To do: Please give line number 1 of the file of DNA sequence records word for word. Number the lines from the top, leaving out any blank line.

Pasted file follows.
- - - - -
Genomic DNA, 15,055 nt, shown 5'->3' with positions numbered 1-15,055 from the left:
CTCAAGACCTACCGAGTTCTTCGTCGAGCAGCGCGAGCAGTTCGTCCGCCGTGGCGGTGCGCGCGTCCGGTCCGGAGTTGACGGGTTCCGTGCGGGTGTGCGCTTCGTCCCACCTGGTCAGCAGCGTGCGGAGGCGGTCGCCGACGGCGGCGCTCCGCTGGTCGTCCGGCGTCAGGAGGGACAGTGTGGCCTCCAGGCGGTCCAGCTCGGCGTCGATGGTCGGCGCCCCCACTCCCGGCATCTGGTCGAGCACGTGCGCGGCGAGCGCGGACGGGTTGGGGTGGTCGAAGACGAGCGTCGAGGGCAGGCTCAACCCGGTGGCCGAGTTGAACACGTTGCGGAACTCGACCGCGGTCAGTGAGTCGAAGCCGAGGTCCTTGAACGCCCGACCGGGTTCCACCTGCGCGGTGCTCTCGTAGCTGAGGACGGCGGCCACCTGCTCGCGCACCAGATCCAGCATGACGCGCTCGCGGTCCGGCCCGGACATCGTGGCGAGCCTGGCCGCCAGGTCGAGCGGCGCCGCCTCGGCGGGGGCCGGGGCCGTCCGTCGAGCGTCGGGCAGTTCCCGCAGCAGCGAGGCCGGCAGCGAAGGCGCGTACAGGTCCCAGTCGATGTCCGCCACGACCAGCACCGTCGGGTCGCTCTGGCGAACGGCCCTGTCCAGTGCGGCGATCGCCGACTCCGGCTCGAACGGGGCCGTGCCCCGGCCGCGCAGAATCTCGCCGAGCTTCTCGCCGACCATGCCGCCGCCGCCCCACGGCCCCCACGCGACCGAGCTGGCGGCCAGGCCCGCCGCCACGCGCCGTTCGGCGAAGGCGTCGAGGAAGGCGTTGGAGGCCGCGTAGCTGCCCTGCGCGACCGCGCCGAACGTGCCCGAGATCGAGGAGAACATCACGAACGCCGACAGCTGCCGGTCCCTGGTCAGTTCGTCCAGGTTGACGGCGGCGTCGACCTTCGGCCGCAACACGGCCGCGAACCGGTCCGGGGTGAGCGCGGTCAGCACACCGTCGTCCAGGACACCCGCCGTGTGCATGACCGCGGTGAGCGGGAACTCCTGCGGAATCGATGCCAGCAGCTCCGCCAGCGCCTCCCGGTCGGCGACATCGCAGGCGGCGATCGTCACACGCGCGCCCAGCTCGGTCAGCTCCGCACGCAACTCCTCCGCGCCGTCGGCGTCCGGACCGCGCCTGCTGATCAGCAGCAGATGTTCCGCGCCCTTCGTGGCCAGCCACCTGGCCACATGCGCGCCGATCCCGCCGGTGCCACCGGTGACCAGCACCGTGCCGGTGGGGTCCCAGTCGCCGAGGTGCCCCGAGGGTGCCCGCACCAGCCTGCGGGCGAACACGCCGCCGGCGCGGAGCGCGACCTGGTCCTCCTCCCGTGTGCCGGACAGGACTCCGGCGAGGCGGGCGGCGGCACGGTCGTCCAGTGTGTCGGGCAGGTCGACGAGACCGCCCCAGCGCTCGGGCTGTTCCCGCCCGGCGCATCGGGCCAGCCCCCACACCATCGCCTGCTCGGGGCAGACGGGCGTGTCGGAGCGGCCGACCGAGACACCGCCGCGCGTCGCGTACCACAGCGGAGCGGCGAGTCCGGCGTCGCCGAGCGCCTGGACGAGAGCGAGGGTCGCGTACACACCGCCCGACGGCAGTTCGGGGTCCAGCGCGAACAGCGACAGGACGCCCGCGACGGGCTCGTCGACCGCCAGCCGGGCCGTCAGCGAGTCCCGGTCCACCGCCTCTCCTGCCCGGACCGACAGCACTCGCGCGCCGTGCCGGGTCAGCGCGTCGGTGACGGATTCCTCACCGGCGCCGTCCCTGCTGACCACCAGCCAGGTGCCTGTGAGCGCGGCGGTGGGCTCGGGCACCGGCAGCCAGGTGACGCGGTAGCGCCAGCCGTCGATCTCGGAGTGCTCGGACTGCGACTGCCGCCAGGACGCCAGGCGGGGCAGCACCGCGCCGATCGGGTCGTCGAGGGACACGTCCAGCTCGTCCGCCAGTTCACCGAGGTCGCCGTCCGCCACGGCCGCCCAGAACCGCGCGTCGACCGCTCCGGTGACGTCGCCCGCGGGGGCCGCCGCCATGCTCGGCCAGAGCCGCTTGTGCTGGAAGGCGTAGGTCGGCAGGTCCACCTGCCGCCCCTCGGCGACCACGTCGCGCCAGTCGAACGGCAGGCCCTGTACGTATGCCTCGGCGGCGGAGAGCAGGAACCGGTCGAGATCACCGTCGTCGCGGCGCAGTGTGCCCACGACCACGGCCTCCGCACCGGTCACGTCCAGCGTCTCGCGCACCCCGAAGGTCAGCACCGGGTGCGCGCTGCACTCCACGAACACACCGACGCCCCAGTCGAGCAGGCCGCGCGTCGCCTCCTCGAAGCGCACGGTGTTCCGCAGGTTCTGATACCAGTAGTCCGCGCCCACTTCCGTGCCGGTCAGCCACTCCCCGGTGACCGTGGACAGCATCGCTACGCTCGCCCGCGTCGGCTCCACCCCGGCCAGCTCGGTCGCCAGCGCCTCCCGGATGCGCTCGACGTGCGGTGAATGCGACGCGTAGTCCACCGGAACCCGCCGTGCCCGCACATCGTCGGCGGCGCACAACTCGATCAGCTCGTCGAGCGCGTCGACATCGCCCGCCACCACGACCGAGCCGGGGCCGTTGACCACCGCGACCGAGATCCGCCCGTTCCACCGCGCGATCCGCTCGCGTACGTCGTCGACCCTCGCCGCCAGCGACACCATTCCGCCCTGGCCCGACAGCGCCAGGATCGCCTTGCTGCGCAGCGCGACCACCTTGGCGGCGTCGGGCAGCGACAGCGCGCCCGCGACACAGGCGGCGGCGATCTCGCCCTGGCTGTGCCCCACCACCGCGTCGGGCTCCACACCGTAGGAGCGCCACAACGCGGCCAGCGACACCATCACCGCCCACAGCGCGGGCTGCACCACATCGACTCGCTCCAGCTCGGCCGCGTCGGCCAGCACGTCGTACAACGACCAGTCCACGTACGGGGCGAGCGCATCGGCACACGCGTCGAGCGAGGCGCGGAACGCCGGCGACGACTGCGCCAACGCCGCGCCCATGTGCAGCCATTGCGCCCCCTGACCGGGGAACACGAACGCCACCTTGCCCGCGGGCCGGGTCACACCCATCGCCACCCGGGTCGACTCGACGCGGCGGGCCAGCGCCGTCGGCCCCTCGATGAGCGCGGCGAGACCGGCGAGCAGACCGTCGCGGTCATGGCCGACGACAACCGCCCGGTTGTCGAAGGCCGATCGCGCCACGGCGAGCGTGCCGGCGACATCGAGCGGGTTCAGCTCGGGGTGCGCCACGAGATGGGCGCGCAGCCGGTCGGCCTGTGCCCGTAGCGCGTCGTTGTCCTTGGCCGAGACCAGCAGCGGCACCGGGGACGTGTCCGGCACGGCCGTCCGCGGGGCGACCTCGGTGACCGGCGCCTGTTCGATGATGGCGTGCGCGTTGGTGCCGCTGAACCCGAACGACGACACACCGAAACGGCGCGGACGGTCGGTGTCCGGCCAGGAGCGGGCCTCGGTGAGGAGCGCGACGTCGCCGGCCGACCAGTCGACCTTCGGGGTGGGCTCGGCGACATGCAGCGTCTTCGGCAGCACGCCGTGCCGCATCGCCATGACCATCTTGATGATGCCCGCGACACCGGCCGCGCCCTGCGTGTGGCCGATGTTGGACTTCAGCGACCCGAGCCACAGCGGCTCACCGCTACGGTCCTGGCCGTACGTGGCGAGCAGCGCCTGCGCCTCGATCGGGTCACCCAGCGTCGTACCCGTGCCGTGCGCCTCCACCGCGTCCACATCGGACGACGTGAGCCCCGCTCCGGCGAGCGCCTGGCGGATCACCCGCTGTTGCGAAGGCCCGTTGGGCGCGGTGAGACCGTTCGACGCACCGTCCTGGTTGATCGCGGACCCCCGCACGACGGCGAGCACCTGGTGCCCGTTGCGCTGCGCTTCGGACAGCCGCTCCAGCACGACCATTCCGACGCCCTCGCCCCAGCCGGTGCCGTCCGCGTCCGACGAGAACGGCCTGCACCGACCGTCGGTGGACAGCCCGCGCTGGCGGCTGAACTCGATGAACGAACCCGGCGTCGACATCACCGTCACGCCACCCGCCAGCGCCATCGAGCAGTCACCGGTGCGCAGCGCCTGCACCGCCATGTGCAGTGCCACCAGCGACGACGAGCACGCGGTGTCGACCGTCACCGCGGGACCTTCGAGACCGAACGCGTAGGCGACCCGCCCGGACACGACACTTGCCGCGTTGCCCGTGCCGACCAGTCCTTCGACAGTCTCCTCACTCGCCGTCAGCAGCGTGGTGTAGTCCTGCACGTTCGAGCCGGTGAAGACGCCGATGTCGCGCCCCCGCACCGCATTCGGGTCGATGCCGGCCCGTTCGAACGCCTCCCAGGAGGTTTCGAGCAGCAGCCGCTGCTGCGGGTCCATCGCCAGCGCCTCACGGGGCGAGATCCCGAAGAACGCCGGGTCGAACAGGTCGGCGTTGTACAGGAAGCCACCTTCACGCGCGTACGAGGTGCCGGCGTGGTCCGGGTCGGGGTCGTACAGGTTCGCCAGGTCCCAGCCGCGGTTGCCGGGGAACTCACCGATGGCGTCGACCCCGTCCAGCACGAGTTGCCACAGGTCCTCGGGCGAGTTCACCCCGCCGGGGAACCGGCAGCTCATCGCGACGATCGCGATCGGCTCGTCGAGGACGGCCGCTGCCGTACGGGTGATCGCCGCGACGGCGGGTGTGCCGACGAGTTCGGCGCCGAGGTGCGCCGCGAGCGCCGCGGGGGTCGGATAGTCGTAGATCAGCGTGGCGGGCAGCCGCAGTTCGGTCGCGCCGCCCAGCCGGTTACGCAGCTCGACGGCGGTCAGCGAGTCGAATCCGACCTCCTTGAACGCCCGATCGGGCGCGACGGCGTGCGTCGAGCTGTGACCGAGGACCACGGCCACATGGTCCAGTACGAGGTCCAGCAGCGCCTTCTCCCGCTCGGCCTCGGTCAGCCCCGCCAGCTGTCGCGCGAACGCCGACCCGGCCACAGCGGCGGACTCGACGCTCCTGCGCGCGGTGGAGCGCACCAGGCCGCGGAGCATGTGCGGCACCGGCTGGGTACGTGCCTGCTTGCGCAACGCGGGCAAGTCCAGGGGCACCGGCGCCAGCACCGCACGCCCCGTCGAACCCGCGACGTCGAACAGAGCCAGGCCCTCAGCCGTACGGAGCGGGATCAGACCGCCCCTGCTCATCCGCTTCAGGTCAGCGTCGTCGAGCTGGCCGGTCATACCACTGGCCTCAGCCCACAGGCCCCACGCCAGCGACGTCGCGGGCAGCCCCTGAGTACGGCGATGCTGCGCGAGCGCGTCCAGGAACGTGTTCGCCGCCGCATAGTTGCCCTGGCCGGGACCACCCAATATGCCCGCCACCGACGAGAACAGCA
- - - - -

Genomic DNA, 15,055 nt, shown 5'->3' with positions numbered 1-15,055 from the left: